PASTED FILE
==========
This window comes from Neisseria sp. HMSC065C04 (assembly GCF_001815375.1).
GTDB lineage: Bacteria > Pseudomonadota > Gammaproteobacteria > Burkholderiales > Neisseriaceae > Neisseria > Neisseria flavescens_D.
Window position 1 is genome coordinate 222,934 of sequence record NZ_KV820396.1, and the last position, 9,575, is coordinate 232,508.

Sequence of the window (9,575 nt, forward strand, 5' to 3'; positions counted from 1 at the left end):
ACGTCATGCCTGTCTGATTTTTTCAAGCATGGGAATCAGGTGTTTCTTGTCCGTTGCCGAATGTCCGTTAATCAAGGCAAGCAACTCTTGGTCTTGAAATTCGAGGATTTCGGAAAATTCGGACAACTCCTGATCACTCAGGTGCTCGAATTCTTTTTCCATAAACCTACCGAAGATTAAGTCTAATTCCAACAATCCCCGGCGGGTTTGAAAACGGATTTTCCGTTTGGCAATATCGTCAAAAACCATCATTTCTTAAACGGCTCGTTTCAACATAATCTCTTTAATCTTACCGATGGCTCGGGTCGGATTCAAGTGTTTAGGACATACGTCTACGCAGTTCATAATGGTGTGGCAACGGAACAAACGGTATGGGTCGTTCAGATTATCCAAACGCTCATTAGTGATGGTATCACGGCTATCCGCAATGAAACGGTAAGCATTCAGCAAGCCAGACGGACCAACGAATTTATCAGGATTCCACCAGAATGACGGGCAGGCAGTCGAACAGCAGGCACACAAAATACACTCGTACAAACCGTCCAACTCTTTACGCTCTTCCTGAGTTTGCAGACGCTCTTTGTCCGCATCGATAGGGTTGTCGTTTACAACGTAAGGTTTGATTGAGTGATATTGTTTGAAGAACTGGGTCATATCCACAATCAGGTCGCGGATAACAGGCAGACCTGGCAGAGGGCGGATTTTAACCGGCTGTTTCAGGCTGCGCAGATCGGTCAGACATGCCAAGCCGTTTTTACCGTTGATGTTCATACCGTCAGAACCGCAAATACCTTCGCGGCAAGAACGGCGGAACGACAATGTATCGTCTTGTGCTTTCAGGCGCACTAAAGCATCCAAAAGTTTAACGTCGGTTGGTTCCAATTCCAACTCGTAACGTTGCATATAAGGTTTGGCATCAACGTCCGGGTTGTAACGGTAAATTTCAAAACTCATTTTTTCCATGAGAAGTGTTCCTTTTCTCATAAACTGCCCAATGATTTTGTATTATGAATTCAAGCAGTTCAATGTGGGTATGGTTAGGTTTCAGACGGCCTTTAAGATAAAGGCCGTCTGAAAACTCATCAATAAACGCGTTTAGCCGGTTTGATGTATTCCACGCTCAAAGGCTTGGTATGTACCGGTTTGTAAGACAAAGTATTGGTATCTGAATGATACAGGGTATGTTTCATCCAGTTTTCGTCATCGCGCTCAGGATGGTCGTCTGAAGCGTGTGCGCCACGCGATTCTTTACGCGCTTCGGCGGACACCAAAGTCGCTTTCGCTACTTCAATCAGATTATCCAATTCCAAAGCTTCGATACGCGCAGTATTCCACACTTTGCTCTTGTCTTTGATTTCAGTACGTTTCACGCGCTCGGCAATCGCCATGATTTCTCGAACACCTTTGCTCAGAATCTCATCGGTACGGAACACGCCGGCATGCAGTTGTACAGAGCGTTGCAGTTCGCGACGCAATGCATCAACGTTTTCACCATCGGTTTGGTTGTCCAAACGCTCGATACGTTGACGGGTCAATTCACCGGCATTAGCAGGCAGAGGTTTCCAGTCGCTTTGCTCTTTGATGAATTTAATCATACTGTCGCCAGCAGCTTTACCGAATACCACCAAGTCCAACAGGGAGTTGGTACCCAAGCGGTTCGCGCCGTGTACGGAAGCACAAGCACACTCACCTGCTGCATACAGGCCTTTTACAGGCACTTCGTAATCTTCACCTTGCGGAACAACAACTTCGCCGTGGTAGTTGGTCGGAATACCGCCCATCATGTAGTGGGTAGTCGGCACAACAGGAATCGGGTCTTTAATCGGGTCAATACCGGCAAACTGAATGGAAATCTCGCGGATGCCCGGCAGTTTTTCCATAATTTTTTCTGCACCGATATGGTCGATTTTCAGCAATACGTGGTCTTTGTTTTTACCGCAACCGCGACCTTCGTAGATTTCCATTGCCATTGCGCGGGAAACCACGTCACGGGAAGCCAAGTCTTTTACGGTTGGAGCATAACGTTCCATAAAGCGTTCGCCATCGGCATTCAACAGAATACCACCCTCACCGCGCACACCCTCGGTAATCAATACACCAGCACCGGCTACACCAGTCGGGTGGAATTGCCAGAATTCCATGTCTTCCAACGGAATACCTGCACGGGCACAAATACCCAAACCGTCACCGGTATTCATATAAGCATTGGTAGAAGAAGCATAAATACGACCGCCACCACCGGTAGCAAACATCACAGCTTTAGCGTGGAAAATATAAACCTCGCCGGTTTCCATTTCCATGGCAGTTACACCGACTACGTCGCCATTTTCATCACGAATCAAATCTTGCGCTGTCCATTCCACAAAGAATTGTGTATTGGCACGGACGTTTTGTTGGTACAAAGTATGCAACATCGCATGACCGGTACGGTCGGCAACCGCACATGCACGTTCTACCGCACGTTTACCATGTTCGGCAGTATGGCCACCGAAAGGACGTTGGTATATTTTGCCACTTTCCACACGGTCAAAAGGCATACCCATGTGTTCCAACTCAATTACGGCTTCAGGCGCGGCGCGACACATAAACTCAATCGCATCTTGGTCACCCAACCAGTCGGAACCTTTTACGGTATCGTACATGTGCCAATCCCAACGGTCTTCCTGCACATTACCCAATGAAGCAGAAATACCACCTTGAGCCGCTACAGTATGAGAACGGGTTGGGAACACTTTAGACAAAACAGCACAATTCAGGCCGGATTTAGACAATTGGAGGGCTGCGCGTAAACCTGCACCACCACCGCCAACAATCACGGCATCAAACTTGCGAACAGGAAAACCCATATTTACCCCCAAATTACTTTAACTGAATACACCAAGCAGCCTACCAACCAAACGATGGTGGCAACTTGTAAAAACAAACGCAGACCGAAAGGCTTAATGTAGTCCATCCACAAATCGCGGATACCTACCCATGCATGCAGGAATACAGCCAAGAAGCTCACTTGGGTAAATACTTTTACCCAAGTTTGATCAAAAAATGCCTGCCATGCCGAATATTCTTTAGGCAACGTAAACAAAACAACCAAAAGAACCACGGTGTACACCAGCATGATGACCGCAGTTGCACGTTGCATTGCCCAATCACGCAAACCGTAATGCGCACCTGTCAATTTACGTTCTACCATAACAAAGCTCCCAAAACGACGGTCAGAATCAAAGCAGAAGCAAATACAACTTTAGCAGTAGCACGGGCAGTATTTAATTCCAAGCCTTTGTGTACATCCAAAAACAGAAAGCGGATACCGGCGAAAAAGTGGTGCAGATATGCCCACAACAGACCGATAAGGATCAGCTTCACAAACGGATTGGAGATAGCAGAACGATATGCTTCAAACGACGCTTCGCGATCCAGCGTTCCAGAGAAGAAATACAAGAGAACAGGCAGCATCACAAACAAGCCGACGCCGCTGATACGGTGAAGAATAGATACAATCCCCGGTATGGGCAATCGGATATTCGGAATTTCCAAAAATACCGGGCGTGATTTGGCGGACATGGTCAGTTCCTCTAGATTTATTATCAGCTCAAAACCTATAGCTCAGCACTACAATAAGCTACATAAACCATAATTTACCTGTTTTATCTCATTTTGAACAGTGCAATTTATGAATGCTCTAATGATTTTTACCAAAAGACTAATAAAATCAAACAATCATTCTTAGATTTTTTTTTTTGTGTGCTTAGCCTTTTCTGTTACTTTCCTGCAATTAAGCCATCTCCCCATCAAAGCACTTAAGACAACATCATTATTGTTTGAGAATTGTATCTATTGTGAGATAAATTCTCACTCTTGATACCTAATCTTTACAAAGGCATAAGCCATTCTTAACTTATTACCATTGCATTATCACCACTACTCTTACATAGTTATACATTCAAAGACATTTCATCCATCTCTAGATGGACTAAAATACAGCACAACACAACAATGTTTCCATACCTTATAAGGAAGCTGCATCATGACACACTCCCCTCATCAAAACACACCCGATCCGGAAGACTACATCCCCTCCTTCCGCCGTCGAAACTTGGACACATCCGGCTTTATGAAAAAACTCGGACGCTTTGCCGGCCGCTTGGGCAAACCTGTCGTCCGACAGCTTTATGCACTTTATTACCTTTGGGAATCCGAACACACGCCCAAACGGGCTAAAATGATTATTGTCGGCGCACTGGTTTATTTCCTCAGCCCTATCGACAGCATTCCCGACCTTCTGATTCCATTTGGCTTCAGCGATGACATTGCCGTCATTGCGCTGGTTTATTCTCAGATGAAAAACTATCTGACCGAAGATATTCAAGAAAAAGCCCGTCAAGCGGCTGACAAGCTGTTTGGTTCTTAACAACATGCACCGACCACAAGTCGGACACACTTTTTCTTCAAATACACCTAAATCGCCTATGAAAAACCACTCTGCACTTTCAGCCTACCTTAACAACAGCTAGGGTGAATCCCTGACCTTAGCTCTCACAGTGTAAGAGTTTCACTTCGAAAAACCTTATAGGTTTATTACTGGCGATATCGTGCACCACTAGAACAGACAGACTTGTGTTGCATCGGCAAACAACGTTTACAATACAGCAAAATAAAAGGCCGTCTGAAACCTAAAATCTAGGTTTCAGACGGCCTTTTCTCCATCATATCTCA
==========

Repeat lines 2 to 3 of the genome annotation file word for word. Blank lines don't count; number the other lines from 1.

GTDB lineage: Bacteria > Pseudomonadota > Gammaproteobacteria > Burkholderiales > Neisseriaceae > Neisseria > Neisseria flavescens_D.
Window position 1 is genome coordinate 222,934 of sequence record NZ_KV820396.1, and the last position, 9,575, is coordinate 232,508.